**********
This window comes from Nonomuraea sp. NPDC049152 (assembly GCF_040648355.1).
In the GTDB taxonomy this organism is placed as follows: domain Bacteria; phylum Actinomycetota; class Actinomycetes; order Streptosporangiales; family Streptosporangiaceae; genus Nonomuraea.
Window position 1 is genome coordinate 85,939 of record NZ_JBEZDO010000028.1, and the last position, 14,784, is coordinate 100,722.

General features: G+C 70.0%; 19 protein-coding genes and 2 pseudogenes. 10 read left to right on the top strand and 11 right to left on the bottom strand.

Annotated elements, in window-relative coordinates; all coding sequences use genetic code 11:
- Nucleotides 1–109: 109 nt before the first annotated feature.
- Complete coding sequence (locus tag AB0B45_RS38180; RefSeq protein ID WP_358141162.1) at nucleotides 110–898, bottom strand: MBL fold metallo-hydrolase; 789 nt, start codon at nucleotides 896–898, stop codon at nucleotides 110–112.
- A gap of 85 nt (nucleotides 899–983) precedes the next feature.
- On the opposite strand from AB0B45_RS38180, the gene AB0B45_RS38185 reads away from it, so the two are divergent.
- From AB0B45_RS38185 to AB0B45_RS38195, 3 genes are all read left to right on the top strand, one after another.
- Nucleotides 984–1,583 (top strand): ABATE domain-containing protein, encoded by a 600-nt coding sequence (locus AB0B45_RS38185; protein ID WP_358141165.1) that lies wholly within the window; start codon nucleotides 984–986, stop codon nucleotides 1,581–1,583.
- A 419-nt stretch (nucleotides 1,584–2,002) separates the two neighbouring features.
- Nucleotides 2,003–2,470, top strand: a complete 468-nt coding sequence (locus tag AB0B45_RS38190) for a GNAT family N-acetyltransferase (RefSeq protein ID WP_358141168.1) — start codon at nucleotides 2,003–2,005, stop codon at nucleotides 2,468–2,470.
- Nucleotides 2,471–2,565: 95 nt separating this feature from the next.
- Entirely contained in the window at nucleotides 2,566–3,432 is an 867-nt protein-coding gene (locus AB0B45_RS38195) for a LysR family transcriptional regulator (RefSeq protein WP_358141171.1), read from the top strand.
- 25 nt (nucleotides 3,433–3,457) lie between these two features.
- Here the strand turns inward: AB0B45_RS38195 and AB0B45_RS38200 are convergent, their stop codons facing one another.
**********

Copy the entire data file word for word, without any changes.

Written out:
This window comes from Nonomuraea sp. NPDC049152 (assembly GCF_040648355.1).
In the GTDB taxonomy this organism is placed as follows: domain Bacteria; phylum Actinomycetota; class Actinomycetes; order Streptosporangiales; family Streptosporangiaceae; genus Nonomuraea.
Window position 1 is genome coordinate 85,939 of record NZ_JBEZDO010000028.1, and the last position, 14,784, is coordinate 100,722.

General features: G+C 70.0%; 19 protein-coding genes and 2 pseudogenes. 10 read left to right on the top strand and 11 right to left on the bottom strand.

Annotated elements, in window-relative coordinates; all coding sequences use genetic code 11:
- Nucleotides 1–109: 109 nt before the first annotated feature.
- Complete coding sequence (locus tag AB0B45_RS38180; RefSeq protein ID WP_358141162.1) at nucleotides 110–898, bottom strand: MBL fold metallo-hydrolase; 789 nt, start codon at nucleotides 896–898, stop codon at nucleotides 110–112.
- A gap of 85 nt (nucleotides 899–983) precedes the next feature.
- On the opposite strand from AB0B45_RS38180, the gene AB0B45_RS38185 reads away from it, so the two are divergent.
- From AB0B45_RS38185 to AB0B45_RS38195, 3 genes are all read left to right on the top strand, one after another.
- Nucleotides 984–1,583 (top strand): ABATE domain-containing protein, encoded by a 600-nt coding sequence (locus AB0B45_RS38185; protein ID WP_358141165.1) that lies wholly within the window; start codon nucleotides 984–986, stop codon nucleotides 1,581–1,583.
- A 419-nt stretch (nucleotides 1,584–2,002) separates the two neighbouring features.
- Nucleotides 2,003–2,470, top strand: a complete 468-nt coding sequence (locus tag AB0B45_RS38190) for a GNAT family N-acetyltransferase (RefSeq protein ID WP_358141168.1) — start codon at nucleotides 2,003–2,005, stop codon at nucleotides 2,468–2,470.
- Nucleotides 2,471–2,565: 95 nt separating this feature from the next.
- Entirely contained in the window at nucleotides 2,566–3,432 is an 867-nt protein-coding gene (locus AB0B45_RS38195) for a LysR family transcriptional regulator (RefSeq protein WP_358141171.1), read from the top strand.
- 25 nt (nucleotides 3,433–3,457) lie between these two features.
- Here the strand turns inward: AB0B45_RS38195 and AB0B45_RS38200 are convergent, their stop codons facing one another.